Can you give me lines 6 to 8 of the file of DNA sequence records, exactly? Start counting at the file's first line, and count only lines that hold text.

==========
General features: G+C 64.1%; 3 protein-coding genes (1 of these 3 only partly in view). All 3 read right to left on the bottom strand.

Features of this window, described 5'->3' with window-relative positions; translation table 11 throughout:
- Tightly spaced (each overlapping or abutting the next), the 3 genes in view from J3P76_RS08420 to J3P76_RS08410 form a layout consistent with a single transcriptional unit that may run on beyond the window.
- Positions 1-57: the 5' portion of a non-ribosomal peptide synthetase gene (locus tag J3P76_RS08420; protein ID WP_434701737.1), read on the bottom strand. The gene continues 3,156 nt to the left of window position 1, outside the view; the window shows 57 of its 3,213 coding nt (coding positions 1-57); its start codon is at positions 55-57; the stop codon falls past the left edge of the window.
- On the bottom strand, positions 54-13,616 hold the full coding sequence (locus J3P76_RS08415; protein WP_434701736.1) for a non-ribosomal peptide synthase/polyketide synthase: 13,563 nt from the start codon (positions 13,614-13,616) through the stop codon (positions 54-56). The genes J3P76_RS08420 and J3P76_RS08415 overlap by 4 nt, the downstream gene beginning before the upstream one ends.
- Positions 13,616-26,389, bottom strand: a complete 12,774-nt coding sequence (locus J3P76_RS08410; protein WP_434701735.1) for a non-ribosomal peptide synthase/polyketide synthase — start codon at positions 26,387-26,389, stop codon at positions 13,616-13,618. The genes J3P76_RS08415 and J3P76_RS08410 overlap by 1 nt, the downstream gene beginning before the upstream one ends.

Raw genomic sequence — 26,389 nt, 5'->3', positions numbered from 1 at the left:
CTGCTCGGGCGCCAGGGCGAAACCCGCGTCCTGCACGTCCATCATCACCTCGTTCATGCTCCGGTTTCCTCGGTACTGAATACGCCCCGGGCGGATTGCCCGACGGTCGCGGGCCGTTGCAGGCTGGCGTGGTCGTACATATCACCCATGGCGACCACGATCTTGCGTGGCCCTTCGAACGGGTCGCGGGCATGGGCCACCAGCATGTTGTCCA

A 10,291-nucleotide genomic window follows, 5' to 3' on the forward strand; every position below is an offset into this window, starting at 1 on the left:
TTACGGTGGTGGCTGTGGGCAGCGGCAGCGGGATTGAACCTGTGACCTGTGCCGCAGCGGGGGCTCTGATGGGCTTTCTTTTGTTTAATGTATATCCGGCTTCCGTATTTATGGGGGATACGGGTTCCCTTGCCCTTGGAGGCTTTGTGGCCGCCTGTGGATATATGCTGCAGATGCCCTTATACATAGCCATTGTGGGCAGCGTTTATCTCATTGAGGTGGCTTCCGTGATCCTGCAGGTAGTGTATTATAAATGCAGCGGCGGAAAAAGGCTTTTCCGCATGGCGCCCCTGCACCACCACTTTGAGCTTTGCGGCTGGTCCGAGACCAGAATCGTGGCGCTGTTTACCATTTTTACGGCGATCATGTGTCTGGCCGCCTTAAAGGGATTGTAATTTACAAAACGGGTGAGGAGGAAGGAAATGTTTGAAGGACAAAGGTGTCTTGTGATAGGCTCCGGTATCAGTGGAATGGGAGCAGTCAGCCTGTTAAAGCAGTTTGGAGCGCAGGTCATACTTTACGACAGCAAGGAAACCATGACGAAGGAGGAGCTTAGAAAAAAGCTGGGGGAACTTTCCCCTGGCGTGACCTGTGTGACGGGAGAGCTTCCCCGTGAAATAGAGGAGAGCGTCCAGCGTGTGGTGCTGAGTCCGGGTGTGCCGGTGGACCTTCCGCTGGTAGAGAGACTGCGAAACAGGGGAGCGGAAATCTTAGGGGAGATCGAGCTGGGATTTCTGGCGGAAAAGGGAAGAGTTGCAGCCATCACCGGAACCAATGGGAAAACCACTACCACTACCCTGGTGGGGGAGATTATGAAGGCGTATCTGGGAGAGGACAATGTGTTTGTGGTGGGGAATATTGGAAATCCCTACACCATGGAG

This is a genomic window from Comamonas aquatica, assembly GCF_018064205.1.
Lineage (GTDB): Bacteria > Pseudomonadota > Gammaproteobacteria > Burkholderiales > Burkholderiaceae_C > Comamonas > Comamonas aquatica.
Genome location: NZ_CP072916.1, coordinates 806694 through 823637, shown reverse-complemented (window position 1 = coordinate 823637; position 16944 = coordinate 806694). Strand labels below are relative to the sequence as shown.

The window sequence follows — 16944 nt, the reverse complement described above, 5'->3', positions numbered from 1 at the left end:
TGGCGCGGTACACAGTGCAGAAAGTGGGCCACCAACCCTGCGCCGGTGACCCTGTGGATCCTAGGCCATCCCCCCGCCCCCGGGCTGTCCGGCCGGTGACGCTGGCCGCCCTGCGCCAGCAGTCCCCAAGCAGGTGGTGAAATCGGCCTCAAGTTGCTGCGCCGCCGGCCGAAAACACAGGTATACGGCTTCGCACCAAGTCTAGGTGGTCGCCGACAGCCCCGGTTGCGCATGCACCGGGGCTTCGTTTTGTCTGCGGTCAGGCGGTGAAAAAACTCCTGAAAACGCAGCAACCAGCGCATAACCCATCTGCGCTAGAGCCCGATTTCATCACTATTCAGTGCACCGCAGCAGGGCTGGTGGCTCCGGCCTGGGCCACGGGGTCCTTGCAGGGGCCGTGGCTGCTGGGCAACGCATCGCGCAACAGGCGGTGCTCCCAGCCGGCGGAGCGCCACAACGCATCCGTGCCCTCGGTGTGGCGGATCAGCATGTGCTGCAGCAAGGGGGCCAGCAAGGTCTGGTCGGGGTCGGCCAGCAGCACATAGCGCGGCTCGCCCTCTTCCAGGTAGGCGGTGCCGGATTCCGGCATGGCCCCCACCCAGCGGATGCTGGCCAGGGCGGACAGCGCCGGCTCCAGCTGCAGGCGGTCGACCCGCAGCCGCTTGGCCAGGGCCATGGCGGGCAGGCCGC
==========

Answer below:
- Positions 13,616-26,389, bottom strand: a complete 12,774-nt coding sequence (locus J3P76_RS08410; protein WP_434701735.1) for a non-ribosomal peptide synthase/polyketide synthase — start codon at positions 26,387-26,389, stop codon at positions 13,616-13,618. The genes J3P76_RS08415 and J3P76_RS08410 overlap by 1 nt, the downstream gene beginning before the upstream one ends.

Raw genomic sequence — 26,389 nt, 5'->3', positions numbered from 1 at the left:
CTGCTCGGGCGCCAGGGCGAAACCCGCGTCCTGCACGTCCATCATCACCTCGTTCATGCTCCGGTTTCCTCGGTACTGAATACGCCCCGGGCGGATTGCCCGACGGTCGCGGGCCGTTGCAGGCTGGCGTGGTCGTACATATCACCCATGGCGACCACGATCTTGCGTGGCCCTTCGAACGGGTCGCGGGCATGGGCCACCAGCATGTTGTCCA